Plasmacytoid dendritic cells (pDCs) specialize in the secretion of type I interferons (IFN-I) and thus are considered critical mediators of antiviral responses. We recently reported that pDCs have a very early but limited and transient capacity to curtail viral infections. Additionally, pDC numbers are not sustained in human infections caused by Hepatitis B or C viruses (HBV and HCV) and HIV. Thus, the numbers and/or function of pDCs appear to be regulated during the course of viral infection. In this study, we show that splenic pDCs are reduced in vivo during several systemic viral infections and after administration of synthetic toll-like receptor ligands. We demonstrate that IFN-I, regardless of the source, contributes to this decline and mediates pDC death via the intrinsic apoptosis pathway. These findings demonstrate a feedback control mechanism by which IFN-I modulates pDC numbers, thus fine-tuning systemic IFN-I response to viruses. IFN-I-mediated control of pDCs may explain the loss of pDCs during human infections caused by HBV, HCV, or HIV and has important therapeutic implications for settings in which IFN-I is used to treat infections and autoimmune diseases.
Viral infections have been linked to the onset of type I diabetes (T1D), with viruses postulated to induce disease directly by causing ? cell injury and subsequent release of autoantigens and indirectly via the host type I interferon (IFN-I) response triggered by the virus. Consistent with this, resistance to T1D is associated with polymorphisms that impair the function of melanoma differentiation associated gene-5 (MDA5), a sensor of viral RNA that elicits IFN-I responses. In animal models, triggering of another viral sensor, TLR3, has been implicated in diabetes. Here, we found that MDA5 and TLR3 are both required to prevent diabetes in mice infected with encephalomyocarditis virus strain D (EMCV-D), which has tropism for the insulin-producing ? cells of the pancreas. Infection of Tlr3-/- mice caused diabetes due to impaired IFN-I responses and virus-induced ? cell damage rather than T cell-mediated autoimmunity. Mice lacking just 1 copy of Mda5 developed transient hyperglycemia when infected with EMCV-D, whereas homozygous Mda5-/- mice developed severe cardiac pathology. TLR3 and MDA5 controlled EMCV-D infection and diabetes by acting in hematopoietic and stromal cells, respectively, inducing IFN-I responses at kinetically distinct time points. We therefore conclude that optimal functioning of viral sensors and prompt IFN-I responses are required to prevent diabetes when caused by a virus that infects and damages the ? cells of the pancreas.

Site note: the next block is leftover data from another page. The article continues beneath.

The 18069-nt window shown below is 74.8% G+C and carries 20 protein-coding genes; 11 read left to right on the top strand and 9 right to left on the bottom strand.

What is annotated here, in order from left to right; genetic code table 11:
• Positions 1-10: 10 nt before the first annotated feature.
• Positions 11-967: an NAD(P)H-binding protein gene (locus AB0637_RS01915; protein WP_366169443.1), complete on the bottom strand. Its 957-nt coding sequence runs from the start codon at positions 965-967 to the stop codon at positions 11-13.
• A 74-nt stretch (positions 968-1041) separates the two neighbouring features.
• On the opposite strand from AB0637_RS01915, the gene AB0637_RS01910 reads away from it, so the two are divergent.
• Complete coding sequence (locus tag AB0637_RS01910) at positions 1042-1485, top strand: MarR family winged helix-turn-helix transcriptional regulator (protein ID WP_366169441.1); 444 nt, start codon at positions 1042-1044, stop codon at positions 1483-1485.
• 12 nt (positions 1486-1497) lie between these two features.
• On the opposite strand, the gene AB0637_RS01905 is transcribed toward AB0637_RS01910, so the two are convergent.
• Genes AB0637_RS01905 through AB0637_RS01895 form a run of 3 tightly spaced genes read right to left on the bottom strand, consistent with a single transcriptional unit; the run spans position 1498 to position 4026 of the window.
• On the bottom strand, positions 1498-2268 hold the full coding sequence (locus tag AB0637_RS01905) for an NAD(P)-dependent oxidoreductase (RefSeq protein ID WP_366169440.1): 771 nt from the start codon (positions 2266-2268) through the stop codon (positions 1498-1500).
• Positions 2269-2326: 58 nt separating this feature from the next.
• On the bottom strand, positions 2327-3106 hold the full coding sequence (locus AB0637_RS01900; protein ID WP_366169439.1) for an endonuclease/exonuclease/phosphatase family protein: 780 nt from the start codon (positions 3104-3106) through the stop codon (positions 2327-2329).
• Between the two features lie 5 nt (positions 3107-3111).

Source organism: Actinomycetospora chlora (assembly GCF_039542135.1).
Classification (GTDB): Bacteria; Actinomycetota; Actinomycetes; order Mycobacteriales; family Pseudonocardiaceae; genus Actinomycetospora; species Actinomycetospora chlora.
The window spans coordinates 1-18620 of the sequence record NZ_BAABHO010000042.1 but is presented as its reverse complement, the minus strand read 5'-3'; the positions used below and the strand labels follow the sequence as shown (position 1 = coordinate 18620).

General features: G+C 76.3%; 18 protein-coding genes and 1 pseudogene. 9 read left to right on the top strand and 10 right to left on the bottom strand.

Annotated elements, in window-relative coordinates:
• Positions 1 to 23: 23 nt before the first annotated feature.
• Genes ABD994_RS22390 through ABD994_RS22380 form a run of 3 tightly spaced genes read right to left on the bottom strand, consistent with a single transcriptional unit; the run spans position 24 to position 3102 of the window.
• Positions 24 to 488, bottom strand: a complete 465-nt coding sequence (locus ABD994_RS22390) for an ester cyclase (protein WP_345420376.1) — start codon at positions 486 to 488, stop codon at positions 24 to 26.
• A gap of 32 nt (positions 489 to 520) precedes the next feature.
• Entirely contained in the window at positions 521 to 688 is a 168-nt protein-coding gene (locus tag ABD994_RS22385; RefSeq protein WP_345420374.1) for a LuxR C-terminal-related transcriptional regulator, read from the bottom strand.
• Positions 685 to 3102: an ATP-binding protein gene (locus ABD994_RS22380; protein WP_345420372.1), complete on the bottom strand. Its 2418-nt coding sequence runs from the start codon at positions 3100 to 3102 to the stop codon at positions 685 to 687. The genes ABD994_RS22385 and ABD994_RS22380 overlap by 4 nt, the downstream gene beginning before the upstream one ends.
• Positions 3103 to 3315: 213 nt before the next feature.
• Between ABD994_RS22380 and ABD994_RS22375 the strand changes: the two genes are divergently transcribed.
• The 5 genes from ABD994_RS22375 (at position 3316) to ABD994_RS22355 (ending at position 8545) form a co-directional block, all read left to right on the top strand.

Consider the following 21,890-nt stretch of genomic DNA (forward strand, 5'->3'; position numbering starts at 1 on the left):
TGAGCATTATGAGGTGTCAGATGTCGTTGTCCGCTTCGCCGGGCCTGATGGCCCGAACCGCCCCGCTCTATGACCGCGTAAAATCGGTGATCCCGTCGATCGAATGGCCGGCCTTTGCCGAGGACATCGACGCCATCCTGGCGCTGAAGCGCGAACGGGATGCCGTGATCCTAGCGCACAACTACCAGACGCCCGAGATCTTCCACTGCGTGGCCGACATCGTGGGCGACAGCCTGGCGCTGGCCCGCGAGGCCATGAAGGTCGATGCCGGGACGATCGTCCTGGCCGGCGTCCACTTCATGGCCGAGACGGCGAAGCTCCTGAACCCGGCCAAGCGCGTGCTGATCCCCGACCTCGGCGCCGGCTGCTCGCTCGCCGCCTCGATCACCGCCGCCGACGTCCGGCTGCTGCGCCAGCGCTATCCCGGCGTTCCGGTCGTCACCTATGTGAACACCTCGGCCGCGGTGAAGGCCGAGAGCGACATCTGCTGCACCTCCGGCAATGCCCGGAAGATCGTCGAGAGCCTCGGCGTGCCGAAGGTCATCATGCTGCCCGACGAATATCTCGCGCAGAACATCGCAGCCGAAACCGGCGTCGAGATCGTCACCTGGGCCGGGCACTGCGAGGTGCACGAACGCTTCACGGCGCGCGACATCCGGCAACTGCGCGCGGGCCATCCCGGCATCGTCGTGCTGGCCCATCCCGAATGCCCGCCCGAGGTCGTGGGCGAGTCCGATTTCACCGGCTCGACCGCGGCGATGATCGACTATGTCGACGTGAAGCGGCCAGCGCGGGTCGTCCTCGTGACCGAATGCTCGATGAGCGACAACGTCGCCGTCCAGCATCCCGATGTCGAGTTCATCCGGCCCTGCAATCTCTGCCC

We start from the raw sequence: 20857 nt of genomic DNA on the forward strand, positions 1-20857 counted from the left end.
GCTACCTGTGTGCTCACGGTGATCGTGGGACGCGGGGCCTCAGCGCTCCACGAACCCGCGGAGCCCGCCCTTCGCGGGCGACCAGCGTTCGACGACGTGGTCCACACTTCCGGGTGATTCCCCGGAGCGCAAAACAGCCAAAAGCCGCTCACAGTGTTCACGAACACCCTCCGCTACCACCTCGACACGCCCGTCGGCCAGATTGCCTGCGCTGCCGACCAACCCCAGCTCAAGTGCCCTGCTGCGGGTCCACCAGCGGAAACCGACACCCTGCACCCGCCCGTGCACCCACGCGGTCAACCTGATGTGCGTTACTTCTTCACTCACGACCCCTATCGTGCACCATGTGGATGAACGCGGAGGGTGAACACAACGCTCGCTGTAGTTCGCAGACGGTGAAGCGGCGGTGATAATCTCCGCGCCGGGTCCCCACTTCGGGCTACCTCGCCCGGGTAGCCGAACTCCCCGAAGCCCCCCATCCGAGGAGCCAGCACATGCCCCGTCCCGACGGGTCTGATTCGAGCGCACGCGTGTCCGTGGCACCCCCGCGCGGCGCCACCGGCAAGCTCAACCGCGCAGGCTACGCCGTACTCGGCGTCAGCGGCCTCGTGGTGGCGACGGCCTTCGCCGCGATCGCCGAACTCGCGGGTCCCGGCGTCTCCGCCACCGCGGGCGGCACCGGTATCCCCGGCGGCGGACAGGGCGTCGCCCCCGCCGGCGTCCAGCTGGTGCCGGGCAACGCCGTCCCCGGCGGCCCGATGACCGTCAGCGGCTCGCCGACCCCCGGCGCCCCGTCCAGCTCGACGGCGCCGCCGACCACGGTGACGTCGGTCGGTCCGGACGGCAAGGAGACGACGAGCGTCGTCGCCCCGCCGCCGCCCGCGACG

The activating C-type lectin-like receptor NKG2D, which is expressed by mouse NK cells and activated CD8 T cells, was previously demonstrated to be involved in tumor rejection and as a defense mechanism against viral and bacterial infections. Because CD8 T cells are important for protective immune responses during chronic Mycobacterium tuberculosis (Mtb) infection and represent a promising target for new vaccine strategies to prevent human pulmonary tuberculosis (TB), we studied the immune response in mice deficient for the NKG2D adapter molecule DAP10 during experimental TB. After aerosol infection, DAP10-defcient mice displayed an unimpaired recruitment, activation and development of antigen-specific CD8 T cells. Whereas the frequency of interferon-gamma-producing CD8 T cells from Mtb-infected DAP10-defcient mice was not affected, CD8 T cell-mediated cytotoxicity was significantly reduced in the absence of DAP10. The loss of cytotoxic activity in DAP10-deficient CD8 T cells was associated with an impaired release of cytotoxic granules. Together, our results suggest that during Mtb infection DAP10 is required for maximal cytolytic activity of CD8 T cells.
FcR-like (FcRL) proteins comprise a family of lymphocyte receptors with homology to FcgammaRI. Among these receptors, FcRLA is uniquely interesting due to its intracellular localization, unusual structural features, and high expression within human germinal center and marginal zone B cells. Our analysis of human cell lines has confirmed that this receptor is not secreted but is maintained as an intracellular protein in B cells where it interacts with Igs, consistent with a possible role in Ab assembly. By generating FcRLA-specific antisera as well as knockout mice, we were able to unequivocally demonstrate that FcRLA protein is expressed exclusively in all mouse B cells. We also found that FcRLA is not required for the generation of Ag-specific humoral immune responses to T-dependent or T-independent Ags. However, given its highly conserved structure and universal expression within B cells, it is probable that FcRLA functions similarly in humans and mice. Cumulatively, our data suggest that FcRLA plays a role in Ig assembly that can be compensated for by other proteins.